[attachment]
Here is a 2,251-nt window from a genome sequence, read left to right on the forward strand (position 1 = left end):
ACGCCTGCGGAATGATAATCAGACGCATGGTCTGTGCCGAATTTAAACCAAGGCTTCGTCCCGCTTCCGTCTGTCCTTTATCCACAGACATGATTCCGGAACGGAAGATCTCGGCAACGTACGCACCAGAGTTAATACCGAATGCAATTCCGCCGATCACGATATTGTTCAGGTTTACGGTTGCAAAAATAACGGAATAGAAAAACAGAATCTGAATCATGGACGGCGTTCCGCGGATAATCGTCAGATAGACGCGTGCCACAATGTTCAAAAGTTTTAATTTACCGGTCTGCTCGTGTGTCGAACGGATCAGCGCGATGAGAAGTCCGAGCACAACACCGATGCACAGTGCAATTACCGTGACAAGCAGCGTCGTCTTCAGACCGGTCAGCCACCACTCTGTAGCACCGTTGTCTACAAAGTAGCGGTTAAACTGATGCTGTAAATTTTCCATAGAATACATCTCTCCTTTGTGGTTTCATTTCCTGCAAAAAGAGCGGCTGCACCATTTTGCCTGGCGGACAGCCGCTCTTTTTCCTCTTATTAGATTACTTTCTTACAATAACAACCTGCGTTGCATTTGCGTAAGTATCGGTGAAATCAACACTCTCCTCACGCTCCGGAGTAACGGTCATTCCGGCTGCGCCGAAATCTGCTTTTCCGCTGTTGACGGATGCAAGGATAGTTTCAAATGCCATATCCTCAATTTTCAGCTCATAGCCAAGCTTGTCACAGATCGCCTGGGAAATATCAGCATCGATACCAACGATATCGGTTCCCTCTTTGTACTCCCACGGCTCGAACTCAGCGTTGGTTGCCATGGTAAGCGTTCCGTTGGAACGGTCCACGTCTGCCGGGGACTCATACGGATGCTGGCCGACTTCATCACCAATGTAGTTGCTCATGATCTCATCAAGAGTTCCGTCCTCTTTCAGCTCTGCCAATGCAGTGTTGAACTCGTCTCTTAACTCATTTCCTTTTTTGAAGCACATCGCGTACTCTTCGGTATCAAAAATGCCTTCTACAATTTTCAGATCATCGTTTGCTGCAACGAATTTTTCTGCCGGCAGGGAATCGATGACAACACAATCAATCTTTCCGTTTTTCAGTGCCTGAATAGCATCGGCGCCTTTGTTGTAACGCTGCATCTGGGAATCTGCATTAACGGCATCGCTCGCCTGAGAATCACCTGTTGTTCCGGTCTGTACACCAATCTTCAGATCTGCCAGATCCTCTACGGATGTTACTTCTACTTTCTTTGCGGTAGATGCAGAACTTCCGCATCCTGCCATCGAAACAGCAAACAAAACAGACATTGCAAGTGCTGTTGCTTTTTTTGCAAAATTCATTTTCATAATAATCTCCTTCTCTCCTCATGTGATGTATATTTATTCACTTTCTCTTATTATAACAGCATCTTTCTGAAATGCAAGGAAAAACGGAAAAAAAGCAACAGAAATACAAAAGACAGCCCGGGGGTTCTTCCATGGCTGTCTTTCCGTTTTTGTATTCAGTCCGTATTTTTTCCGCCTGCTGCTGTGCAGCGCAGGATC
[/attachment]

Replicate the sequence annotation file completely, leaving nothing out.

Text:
Here is a 2,251-nt window from a genome sequence, read left to right on the forward strand (position 1 = left end):
ACGCCTGCGGAATGATAATCAGACGCATGGTCTGTGCCGAATTTAAACCAAGGCTTCGTCCCGCTTCCGTCTGTCCTTTATCCACAGACATGATTCCGGAACGGAAGATCTCGGCAACGTACGCACCAGAGTTAATACCGAATGCAATTCCGCCGATCACGATATTGTTCAGGTTTACGGTTGCAAAAATAACGGAATAGAAAAACAGAATCTGAATCATGGACGGCGTTCCGCGGATAATCGTCAGATAGACGCGTGCCACAATGTTCAAAAGTTTTAATTTACCGGTCTGCTCGTGTGTCGAACGGATCAGCGCGATGAGAAGTCCGAGCACAACACCGATGCACAGTGCAATTACCGTGACAAGCAGCGTCGTCTTCAGACCGGTCAGCCACCACTCTGTAGCACCGTTGTCTACAAAGTAGCGGTTAAACTGATGCTGTAAATTTTCCATAGAATACATCTCTCCTTTGTGGTTTCATTTCCTGCAAAAAGAGCGGCTGCACCATTTTGCCTGGCGGACAGCCGCTCTTTTTCCTCTTATTAGATTACTTTCTTACAATAACAACCTGCGTTGCATTTGCGTAAGTATCGGTGAAATCAACACTCTCCTCACGCTCCGGAGTAACGGTCATTCCGGCTGCGCCGAAATCTGCTTTTCCGCTGTTGACGGATGCAAGGATAGTTTCAAATGCCATATCCTCAATTTTCAGCTCATAGCCAAGCTTGTCACAGATCGCCTGGGAAATATCAGCATCGATACCAACGATATCGGTTCCCTCTTTGTACTCCCACGGCTCGAACTCAGCGTTGGTTGCCATGGTAAGCGTTCCGTTGGAACGGTCCACGTCTGCCGGGGACTCATACGGATGCTGGCCGACTTCATCACCAATGTAGTTGCTCATGATCTCATCAAGAGTTCCGTCCTCTTTCAGCTCTGCCAATGCAGTGTTGAACTCGTCTCTTAACTCATTTCCTTTTTTGAAGCACATCGCGTACTCTTCGGTATCAAAAATGCCTTCTACAATTTTCAGATCATCGTTTGCTGCAACGAATTTTTCTGCCGGCAGGGAATCGATGACAACACAATCAATCTTTCCGTTTTTCAGTGCCTGAATAGCATCGGCGCCTTTGTTGTAACGCTGCATCTGGGAATCTGCATTAACGGCATCGCTCGCCTGAGAATCACCTGTTGTTCCGGTCTGTACACCAATCTTCAGATCTGCCAGATCCTCTACGGATGTTACTTCTACTTTCTTTGCGGTAGATGCAGAACTTCCGCATCCTGCCATCGAAACAGCAAACAAAACAGACATTGCAAGTGCTGTTGCTTTTTTTGCAAAATTCATTTTCATAATAATCTCCTTCTCTCCTCATGTGATGTATATTTATTCACTTTCTCTTATTATAACAGCATCTTTCTGAAATGCAAGGAAAAACGGAAAAAAAGCAACAGAAATACAAAAGACAGCCCGGGGGTTCTTCCATGGCTGTCTTTCCGTTTTTGTATTCAGTCCGTATTTTTTCCGCCTGCTGCTGTGCAGCGCAGGATC